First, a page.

Fundraiser of the Week: Emma Lucas of the Renewal Trust

The funding director at the Nottingham-based community regeneration charity talks research, the fundraising levy and competition for grant funding

Emma Lucas
Emma Lucas

Do you think fundraising has changed since you have been involved with it, and how?

It has changed in that there is much more competition for grant funding now. With the exception of local authority funding, I don't think funding itself has become less scarce – there are just more of us trying to get out hands on it. Corporate sponsorship has changed and is now much more of a two-way partnership rather than the corporate just giving a lump sum. The General Data Protection Regulation will also change the way that we hold into people's data, including donors, and this might have a detrimental effect on income.

What advice would you give to a new fundraiser just starting out?

Research, research, research! Get to know your funders before you apply: talk to them and ask them what they want to see. A website is all right, but you can get much more insight from a call and, if possible, a visit. Funders get much more of an insight if they can physically see what you are doing. If you don't have a project that fits their criteria, send in a small portfolio of your projects and introduce yourself without an ask. This puts you in their minds when they are revisiting their criteria, and if they like what they see they might ask for a proposal anyway.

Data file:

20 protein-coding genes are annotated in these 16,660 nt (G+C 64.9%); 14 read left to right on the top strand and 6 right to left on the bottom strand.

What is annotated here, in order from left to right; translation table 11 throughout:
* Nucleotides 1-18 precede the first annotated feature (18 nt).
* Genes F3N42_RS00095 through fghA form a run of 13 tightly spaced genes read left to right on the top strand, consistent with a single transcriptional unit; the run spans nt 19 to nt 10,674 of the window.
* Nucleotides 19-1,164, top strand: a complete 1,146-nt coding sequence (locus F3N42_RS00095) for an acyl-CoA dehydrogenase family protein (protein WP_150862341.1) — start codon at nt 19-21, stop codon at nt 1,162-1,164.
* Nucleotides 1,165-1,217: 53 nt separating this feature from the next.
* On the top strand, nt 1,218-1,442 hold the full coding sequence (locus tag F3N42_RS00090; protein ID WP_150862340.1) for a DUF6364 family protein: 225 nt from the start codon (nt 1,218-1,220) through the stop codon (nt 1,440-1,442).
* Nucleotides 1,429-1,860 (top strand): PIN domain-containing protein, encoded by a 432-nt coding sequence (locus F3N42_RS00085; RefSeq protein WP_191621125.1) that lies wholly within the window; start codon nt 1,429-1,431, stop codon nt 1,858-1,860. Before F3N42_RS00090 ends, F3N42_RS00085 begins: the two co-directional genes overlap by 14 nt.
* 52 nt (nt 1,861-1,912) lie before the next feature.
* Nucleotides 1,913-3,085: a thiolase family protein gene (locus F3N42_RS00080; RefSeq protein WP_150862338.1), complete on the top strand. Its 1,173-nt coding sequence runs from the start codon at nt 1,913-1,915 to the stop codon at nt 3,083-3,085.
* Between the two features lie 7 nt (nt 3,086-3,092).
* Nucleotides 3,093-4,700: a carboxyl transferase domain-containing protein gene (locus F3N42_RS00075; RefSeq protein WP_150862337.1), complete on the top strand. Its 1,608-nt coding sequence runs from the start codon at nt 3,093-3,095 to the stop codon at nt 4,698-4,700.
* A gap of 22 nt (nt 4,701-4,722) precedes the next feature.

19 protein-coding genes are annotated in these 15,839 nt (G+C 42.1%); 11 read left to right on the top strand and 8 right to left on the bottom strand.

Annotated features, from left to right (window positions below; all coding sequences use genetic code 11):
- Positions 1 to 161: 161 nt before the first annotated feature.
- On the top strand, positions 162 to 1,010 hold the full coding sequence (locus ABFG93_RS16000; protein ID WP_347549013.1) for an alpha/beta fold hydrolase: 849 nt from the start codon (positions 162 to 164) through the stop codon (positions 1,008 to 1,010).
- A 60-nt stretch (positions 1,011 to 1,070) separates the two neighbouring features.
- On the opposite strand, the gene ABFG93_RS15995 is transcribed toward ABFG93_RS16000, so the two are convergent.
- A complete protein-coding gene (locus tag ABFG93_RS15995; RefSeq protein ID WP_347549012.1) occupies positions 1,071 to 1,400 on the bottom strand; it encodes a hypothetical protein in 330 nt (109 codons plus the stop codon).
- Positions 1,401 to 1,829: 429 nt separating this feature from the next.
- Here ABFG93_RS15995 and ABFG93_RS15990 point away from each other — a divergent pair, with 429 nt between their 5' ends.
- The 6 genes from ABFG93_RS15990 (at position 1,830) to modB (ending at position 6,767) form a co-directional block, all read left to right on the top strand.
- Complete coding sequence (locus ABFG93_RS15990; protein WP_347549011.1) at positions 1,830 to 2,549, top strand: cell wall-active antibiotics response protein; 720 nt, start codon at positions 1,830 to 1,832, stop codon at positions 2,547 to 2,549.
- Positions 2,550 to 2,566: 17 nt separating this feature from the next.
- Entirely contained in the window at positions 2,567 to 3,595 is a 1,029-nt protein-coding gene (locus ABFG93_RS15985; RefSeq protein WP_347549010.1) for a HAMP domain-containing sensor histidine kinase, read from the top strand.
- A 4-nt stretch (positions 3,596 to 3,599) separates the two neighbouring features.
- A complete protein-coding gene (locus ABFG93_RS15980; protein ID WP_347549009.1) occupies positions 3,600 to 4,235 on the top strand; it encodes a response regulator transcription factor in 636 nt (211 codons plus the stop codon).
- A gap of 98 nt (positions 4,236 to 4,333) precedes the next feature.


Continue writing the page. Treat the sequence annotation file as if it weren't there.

Which fundraiser do you most admire and why?

The fundraiser I admire the most was someone that took over the corporate fundraising role at a previous charity that I worked for. She took over from someone who was not the best and it was all a bit of a mess. Promises had been made, but not met, contacts were not followed up, there was a clash of personalities on more than one occasion and, as a result, companies were withdrawing their support. The new person rebuilt these partnerships and went on to engage a further thirty-(ish) significant companies that year. She went from bringing in an income of just a few hundred pounds to managing a portfolio of companies bringing in an income of £150k as well as in-kind support. Throughout all of this she was pregnant with her first child and quite poorly, but she kept calm, worked around her pregnancy, had a healthy baby boy and returned to work to continue building relationships. She is amazing.

What do you think of the fundraising levy?

I absolutely agree that there should be some sort of regulator. Some practices by charities (such as buying and selling donor information) are unacceptable and should be regulated. Asking for a fee to pay for regulation, I'm not so sure about. I know the fee is voluntary, but some charities seem to have been invoiced for it, giving the impression that payment is mandatory. This won't affect our charity as we are too small to be considered for the levy at present, but with increasing cuts to services I am sure that this will become mandatory at some point. This could mean that charities will have to cut services to be able to pay for it. That seems inherently wrong to me.

Tell us a joke

Did you hear about the hungry clock? It went back four seconds. Sorry. Blame my kids.

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